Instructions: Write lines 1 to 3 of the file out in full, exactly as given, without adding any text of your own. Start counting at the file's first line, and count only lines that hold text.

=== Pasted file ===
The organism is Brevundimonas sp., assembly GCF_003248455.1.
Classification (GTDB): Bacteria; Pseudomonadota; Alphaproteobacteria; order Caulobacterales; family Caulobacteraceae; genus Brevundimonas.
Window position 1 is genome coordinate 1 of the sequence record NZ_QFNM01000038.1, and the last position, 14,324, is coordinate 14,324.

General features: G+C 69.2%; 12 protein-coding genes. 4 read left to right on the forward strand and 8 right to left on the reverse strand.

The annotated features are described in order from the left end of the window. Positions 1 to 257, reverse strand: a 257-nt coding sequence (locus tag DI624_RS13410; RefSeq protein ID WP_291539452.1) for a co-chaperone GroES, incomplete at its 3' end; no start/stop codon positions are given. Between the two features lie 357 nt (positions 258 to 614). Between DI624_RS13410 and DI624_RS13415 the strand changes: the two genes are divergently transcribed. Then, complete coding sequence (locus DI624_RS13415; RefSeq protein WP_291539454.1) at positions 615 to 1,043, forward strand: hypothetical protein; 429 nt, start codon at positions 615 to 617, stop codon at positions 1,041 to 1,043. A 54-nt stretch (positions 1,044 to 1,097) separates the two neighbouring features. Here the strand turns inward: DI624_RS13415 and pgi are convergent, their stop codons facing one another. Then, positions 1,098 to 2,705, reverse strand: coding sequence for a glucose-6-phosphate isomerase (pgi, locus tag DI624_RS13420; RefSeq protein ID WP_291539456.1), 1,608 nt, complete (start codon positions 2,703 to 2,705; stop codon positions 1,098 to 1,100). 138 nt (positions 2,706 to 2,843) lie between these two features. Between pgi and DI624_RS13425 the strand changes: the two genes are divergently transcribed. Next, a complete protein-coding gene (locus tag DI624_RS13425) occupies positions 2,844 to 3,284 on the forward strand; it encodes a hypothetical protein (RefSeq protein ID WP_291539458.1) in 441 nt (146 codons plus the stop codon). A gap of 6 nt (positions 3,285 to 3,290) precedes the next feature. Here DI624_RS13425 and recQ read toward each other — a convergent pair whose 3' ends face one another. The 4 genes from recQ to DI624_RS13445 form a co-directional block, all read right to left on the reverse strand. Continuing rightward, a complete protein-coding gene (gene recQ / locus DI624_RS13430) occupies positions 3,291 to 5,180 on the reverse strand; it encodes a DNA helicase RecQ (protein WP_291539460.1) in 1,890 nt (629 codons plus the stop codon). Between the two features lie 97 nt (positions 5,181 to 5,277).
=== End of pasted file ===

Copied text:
The organism is Brevundimonas sp., assembly GCF_003248455.1.
Classification (GTDB): Bacteria; Pseudomonadota; Alphaproteobacteria; order Caulobacterales; family Caulobacteraceae; genus Brevundimonas.
Window position 1 is genome coordinate 1 of the sequence record NZ_QFNM01000038.1, and the last position, 14,324, is coordinate 14,324.